Arbitration Clause and Nursing Home Contracts – Pivotal Case Issue

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Next month, a Massachusetts Court is slated to hear a case involving the issue of arbitration agreements many nursing home residents are required to sign in order to be admitted.  The tragic circumstances which have led to the case are extraordinary – a  100-year-old suffocated by her 97-year-old roommate.  However, because the family of the resident who died had signed an arbitration agreement upon her admission, they were forced to go to arbitration instead of going to the courts in their attempt to hold the nursing home responsible for its negligence in placing a resident known to have a history of serious problems with an unsuspecting and defenseless resident.

While challenges to arbitration agreements have largely been unsuccessful, the attorneys for the victim in this case have argued a technical issue – that the victim’s son, while designated as her health care proxy, did not have authority to bind his mother to arbitration since he did not have her power of attorney.  Without the legal authority of a power of attorney, he could not agree to arbitration on his mother’s behalf, meaning the arbitration clause is void and a claim of negligence against the nursing home should proceed in a court of law.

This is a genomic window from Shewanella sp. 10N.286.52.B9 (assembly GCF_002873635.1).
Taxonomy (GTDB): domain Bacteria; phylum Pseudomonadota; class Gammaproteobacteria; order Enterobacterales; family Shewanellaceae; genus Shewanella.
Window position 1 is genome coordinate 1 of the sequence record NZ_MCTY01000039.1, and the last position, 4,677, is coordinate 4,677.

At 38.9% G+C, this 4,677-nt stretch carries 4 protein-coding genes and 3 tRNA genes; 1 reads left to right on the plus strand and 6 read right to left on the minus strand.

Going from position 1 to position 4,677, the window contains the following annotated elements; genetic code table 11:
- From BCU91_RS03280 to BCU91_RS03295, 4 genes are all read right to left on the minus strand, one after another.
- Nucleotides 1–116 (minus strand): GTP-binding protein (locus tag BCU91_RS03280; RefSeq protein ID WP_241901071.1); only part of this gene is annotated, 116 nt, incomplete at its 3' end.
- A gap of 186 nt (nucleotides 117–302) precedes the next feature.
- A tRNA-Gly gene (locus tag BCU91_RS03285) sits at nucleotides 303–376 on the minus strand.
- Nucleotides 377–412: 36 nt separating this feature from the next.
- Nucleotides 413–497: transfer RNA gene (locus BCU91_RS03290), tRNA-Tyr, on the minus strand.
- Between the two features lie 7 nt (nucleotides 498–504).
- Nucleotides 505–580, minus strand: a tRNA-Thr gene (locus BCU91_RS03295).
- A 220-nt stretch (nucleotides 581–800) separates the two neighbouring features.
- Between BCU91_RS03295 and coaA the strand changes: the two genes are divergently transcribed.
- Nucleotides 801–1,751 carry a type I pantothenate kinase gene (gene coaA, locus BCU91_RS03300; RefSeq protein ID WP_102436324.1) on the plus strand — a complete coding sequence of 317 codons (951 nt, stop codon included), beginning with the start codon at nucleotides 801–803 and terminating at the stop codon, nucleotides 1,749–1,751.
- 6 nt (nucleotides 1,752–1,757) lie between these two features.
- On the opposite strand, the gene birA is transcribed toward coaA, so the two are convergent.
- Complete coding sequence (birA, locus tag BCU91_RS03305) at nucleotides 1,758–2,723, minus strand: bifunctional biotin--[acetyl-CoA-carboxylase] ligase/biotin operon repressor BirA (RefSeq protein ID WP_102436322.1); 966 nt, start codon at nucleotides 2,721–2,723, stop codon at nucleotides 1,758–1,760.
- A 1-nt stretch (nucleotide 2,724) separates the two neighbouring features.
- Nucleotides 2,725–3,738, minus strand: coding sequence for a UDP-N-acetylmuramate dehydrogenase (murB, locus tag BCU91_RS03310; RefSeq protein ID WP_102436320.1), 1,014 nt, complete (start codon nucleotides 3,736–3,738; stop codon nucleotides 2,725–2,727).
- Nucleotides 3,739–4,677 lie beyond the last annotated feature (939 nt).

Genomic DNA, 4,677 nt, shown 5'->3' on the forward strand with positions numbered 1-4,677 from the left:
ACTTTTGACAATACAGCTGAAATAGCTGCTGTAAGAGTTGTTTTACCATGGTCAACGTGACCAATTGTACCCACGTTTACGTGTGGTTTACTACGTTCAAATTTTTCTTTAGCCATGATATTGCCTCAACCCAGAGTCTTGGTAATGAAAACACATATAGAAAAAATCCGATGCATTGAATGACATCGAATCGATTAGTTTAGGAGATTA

This approach may finally provide many residents and their families a legal strategy to overcome the requirements of the arbitration clause and afford them an avenue to seek damages against a nursing home for its negligence.

For more information on the details of the case, please see “A Nursing Home Murder and a Family’s Arbitration Fight”, New York Times, 2/22/2016.

We also invite you to read our previous post for general information about the issue of arbitration clauses being included in nursing home agreements, and action you can take to change this standard practice.


Rosen & Spears, Attorneys at Law, focuses on issues of medical malpractice, nursing home neglect or abuse, and other types of claims that seek to protect consumers and seniors.

For more information or free case consultation, please contact us.

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About the Author: Marian Rosen